Why your middle-age spread could be killing you

There was a time when we could laugh off the inevitability of developing a middle-aged spread as we got older as one of life’s cruel little jokes. However, a lot is known medically these days about your “spare tyre” or “muffin top” and the news is not good. Experts say being even a few kilos overweight can be fatal to your health.

That’s because we now know a lot more about two different types of belly fat. One is subcutaneous fat, which is just under our skin and the other is visceral fat, which develops in our abdominal cavity and wraps itself around our vital organs such as the liver, pancreas and kidneys.

It’s the second fat that’s dangerous. The fact that your organs are enveloped means that over time they don’t function properly and this can lead to serious disease. Having lots of visceral fat means you become more susceptible to diseases such as type 2 diabetes, cardiovascular disease, non-alcoholic fatty liver disease, insulin resistance, some cancers, and so on.

As most of us know only too well, fighting the battle of the bulge becomes much harder as we get older. On average, we put on between 0.5 to 1kg a year from the time we turn 40, and much of this is often around the belly.

Dr Nick Fuller, from the Boden Institute at the Charles Perkins Centre at the University of Sydney, says visceral fat is largely a lifestyle-related issue: our grandparents’ generation wouldn’t have had this problem to the extent we do today. Since the 1980s, when we started to become far more reliant on processed foods, working in offices and exercising less, “pot bellies” have become a part of the physical landscape in Australia. In fact, obesity levels have doubled since then.

“Two in three people in Australia today are overweight or obese, which means they’re more likely to have visceral fat,” says Dr Fuller. “And one in six Australians are at risk of being pre-diabetic [at risk of developing type 2 diabetes and may not even know it]. Type 2 diabetes is a very serious disease which is hard to reverse.”

Dr Fuller says he continues to discover new – and troubling – information about visceral fat. “A study released last year showed that even those at the lower end of the obesity spectrum [who are only a few kilos overweight] have a 35 per cent increased risk of heart failure,” he says.

He believes the general public doesn’t really understand what visceral fat is and why it’s a serious health concern. One of the stumbling blocks is that it’s invisible: you won’t know if you’ve got high levels unless you see your GP and have a blood test.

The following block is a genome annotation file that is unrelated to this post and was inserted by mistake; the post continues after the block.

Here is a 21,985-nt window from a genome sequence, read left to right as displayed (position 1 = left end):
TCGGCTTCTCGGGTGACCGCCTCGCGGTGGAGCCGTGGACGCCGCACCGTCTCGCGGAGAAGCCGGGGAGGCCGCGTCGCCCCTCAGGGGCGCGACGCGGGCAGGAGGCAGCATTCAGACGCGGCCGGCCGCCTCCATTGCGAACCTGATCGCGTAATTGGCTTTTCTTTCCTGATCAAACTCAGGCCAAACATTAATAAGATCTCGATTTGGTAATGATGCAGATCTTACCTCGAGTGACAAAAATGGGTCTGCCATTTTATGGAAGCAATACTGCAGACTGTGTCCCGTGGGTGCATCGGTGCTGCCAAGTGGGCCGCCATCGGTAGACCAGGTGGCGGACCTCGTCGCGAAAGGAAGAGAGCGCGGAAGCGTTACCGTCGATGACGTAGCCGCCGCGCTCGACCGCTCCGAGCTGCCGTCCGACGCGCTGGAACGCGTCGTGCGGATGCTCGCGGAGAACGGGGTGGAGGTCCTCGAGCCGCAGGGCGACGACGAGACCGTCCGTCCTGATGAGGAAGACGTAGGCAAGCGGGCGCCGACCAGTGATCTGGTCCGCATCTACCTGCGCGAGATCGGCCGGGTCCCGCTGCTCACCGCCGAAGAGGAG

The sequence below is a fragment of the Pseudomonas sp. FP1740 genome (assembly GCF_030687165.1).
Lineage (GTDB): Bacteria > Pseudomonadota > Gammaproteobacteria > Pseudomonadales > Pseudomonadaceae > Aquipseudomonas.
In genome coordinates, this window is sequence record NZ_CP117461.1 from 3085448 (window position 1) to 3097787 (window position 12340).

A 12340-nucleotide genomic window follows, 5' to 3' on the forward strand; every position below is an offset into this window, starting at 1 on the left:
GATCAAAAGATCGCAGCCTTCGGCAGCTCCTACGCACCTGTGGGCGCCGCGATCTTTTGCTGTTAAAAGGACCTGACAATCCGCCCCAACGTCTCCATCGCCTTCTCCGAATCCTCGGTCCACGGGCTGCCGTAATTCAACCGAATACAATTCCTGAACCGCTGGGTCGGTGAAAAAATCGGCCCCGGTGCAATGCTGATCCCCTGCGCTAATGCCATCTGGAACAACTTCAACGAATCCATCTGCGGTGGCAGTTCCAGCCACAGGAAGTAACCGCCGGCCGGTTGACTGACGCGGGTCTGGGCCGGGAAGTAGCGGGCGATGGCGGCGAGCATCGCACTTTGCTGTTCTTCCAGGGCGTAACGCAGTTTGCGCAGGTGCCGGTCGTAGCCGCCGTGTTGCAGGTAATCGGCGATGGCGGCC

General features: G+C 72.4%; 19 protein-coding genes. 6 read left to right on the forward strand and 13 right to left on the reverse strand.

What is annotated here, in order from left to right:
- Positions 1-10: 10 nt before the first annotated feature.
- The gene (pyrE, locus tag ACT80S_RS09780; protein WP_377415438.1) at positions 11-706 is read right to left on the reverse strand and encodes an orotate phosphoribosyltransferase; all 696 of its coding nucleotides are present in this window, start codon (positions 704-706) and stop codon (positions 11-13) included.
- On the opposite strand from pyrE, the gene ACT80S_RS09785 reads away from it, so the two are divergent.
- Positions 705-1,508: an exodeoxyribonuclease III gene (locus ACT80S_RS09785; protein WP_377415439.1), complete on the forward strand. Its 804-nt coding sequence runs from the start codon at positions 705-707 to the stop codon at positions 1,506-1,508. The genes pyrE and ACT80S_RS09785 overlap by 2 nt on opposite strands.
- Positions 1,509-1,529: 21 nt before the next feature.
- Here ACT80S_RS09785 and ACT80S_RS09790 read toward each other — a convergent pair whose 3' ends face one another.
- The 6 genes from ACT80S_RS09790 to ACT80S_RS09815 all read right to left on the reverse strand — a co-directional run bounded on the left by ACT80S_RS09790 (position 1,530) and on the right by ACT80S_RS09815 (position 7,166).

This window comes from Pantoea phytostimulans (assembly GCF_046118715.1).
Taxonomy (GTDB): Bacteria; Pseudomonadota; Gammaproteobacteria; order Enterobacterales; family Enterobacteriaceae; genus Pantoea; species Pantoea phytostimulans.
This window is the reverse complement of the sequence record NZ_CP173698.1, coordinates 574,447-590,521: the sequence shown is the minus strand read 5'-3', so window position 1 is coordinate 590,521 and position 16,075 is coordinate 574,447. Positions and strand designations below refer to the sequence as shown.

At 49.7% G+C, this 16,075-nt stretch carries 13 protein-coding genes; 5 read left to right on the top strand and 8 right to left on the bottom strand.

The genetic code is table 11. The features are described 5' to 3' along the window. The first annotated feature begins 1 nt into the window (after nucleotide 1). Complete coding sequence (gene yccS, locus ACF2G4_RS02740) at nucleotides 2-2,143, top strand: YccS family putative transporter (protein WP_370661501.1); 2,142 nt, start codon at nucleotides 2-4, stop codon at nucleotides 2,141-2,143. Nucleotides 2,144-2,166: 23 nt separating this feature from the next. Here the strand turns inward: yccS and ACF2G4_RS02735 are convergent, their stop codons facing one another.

You might think that being overweight is a sure sign you have visceral fat, though that is not correct. You can be within a healthy weight range for your height and age, but still have high levels.

So what are the main visceral fat culprits? Dr Fuller says many of us eat a diet that is too energy-dense – meaning we rely too much on takeaway meals, processed foods and junk foods – and don’t exercise nearly enough.

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Swapping takeaway food for a healthy home-cooked meal can reduce visceral fat

He says there is a lot you can do to reduce your visceral fat. “See your GP, have a blood test to find out what your health indicators such as blood sugar levels are and get someone to measure your waist circumference from around the belly button area. Men ought to have a measurement of 94cm and women 80cm,” he says.

“Eat out or get takeaway once or twice a week and make it a treat meal, rather than the norm.”

“As for diet and exercise, a good thing to do is to look at the Australian guide to healthy eating which is a guideline to how much food from each of the five food groups you should be eating over the course of a week,” he says.

“The other thing is you need to do at least 30 minutes [60 minutes if you want to lose weight] of moderate intensity exercise, such as a brisk walk, six days a week.”

Dr Fuller says those who would like more information can sign up to a program to help people reverse their chances of getting lifestyle related diseases, especially diabetes. It’s free, comprehensive medical care currently available at the University of Sydney. To find out more, go to www.metabolictrial.com

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